by Warren Karlenzig
The future of carbon-free transport lives strong in Groningen. This Dutch city of 185,000 proves that bicycle transportation can reign supreme: people there make about 150,000 trips by bicycle every day.
Bicycles and pedestrians entirely rule the medieval-era city hub, cruising along on car-free dedicated pathways and short cuts with no traffic signals in some instances. But people also commute on bikes in large numbers from suburban housing spread out around the city to downtown jobs, via a ring-and-spoke network of paths. Overall, 37 percent of area commutes are made on bikes.
Boasting an official town bicycle planner, Groningen has created an infrastructure it refers to "continuous and integral," which includes massive surface and underground bicycle parking facilities, dedicated bike paths, and two-way bike lanes even on one-way auto streets.
Since the early 1980s, 30 city bicycle parking facilities have been developed, including one underground facility at the central train station that sells bikes, repairs bikes and offers valet and secure parking for more than 4,000 bikes. Parking is financed through a low-cost annual membership program that costs $50 a year, while bike valet positions create significant numbers of jobs at the public parking facilities and also at 15 local schools.
Bike parking and paths, however, are only the physical manifestation of the careful cycling cultural nourishment that has been provided by city leaders collaborating with citizens. In 1986 Groningen developed what is believed to be Europe’s first dedicated bike policy document, which focused on a broad spectrum of bike transportation and awareness programs. Educational programs now include teaching the health and economic benefits of cycling.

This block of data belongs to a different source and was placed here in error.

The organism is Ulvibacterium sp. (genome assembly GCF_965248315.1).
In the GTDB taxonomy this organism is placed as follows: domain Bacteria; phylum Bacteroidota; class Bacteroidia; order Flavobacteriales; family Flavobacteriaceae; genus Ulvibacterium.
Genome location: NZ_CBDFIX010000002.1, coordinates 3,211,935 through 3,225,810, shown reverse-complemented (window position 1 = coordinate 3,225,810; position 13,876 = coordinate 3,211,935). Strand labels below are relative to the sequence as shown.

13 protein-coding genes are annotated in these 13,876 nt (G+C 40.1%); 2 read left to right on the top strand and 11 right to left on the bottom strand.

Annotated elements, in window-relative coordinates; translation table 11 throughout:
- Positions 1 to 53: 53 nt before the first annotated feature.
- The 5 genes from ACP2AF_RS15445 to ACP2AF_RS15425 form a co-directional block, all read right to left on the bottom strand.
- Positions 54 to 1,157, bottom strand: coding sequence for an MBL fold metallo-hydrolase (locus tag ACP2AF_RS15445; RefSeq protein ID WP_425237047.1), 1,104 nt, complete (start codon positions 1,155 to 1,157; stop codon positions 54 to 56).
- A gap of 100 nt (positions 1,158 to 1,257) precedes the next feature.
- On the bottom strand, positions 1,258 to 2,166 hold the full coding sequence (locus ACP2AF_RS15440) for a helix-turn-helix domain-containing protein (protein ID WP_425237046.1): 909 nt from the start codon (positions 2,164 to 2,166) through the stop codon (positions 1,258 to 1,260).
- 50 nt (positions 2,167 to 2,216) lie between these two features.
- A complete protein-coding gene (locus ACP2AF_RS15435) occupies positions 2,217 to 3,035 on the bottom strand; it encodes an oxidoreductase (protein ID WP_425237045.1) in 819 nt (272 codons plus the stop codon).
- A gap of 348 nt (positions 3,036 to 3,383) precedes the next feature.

"We think we can boost the numbers of cyclists even higher," said bicycle planner Cor van der Klaauw on Josh Hart’s Car Free Blog. "We have programs to introduce new immigrants to cycling. Many of them came from places where the car is the ultimate status symbol. We need to show them that in Holland, they can get around very easily by bicycle, status symbols aside."
Groningen's bicycle planning has not occurred in a vacuum, but rather complements an integrated scheme that includes low-priced parking facilities for cars, strong public transport and careful public transit linkages between car parking areas and centers for employment and education. With these amenities, cars use, especially in the city center, was successfully restricted without impacting local business.
Other so-called northern European "cycling cities" may be more known (Amsterdam; Copenhagen, Denmark; and Ghent, Belgium) but none can match Groningen for its complete vision and high rate of daily velocipedic participation.
The Netherlands averages a 26 percent national cycling rate, Denmark scores just under 20 percent and Germany achieves about 10 percent, according to a report published by Dutch research group Fietsberaad (Number 7).